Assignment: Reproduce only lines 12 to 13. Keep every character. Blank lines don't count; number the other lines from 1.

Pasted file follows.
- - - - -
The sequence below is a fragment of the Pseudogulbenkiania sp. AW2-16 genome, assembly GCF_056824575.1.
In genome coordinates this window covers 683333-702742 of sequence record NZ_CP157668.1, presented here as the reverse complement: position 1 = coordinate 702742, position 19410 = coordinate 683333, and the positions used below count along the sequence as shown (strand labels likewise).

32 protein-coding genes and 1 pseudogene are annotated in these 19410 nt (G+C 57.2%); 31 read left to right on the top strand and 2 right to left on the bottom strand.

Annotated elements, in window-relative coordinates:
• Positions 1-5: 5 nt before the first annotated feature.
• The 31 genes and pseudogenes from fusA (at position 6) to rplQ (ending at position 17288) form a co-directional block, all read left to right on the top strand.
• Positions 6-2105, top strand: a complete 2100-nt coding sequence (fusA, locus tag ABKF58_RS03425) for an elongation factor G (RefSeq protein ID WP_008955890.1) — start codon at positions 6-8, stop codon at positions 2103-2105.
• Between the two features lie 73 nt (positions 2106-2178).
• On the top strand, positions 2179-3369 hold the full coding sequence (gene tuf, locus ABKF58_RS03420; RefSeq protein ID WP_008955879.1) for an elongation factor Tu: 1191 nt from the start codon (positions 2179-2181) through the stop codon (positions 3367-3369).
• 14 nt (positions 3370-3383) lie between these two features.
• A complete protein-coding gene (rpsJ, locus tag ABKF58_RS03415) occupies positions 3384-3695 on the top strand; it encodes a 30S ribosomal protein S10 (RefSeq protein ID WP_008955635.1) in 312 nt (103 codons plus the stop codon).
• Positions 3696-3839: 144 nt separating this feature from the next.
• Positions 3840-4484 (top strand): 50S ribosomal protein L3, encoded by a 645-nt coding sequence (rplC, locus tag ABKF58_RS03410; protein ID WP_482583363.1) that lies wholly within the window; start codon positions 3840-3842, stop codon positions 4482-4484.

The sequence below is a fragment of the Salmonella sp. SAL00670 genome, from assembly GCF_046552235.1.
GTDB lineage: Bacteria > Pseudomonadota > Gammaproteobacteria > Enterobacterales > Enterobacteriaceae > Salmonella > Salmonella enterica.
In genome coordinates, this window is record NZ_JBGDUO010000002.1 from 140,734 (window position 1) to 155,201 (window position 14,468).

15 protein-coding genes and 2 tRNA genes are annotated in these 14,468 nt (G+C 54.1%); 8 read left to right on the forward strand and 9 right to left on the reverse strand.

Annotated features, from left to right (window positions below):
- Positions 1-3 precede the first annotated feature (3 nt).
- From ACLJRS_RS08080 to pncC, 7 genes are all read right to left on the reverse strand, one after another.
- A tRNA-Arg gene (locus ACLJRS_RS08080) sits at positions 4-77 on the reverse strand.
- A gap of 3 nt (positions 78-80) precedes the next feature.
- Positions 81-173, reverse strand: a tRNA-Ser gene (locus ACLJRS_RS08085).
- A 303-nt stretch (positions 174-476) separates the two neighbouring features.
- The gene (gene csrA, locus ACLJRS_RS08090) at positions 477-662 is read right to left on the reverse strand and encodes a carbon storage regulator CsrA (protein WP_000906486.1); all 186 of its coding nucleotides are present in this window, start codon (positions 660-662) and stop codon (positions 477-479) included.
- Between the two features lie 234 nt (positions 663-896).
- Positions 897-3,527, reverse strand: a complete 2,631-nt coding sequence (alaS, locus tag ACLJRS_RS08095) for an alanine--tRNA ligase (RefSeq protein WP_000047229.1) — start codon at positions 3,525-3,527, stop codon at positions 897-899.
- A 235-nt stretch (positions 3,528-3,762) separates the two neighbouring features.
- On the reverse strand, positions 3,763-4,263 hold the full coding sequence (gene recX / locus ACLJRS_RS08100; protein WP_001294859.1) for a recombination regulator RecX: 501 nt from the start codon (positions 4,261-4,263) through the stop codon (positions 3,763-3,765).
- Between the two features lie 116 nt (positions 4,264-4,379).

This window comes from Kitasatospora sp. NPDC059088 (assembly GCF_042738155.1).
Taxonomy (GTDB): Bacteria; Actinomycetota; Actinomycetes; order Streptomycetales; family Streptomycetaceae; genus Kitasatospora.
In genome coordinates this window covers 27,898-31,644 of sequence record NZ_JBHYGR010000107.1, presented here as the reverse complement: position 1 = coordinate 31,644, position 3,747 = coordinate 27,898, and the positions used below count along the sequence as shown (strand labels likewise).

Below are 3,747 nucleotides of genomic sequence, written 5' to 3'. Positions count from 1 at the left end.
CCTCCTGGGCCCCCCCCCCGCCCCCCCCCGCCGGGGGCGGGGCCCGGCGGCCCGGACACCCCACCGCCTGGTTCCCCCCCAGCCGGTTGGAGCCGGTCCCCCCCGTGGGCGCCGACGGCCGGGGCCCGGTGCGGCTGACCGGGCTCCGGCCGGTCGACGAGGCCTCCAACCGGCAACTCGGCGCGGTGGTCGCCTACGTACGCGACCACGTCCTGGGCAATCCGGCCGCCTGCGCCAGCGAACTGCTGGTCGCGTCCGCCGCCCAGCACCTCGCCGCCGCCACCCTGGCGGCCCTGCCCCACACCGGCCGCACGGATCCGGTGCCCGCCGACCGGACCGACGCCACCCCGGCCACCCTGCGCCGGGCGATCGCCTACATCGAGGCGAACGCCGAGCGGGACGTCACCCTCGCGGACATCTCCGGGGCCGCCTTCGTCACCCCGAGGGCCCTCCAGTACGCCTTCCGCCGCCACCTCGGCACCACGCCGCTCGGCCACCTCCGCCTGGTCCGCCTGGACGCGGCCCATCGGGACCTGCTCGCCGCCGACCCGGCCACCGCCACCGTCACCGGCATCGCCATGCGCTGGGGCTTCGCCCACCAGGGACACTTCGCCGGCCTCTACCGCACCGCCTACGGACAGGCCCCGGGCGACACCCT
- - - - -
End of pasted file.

• Positions 3696-3839: 144 nt separating this feature from the next.
• Positions 3840-4484 (top strand): 50S ribosomal protein L3, encoded by a 645-nt coding sequence (rplC, locus tag ABKF58_RS03410; protein ID WP_482583363.1) that lies wholly within the window; start codon positions 3840-3842, stop codon positions 4482-4484.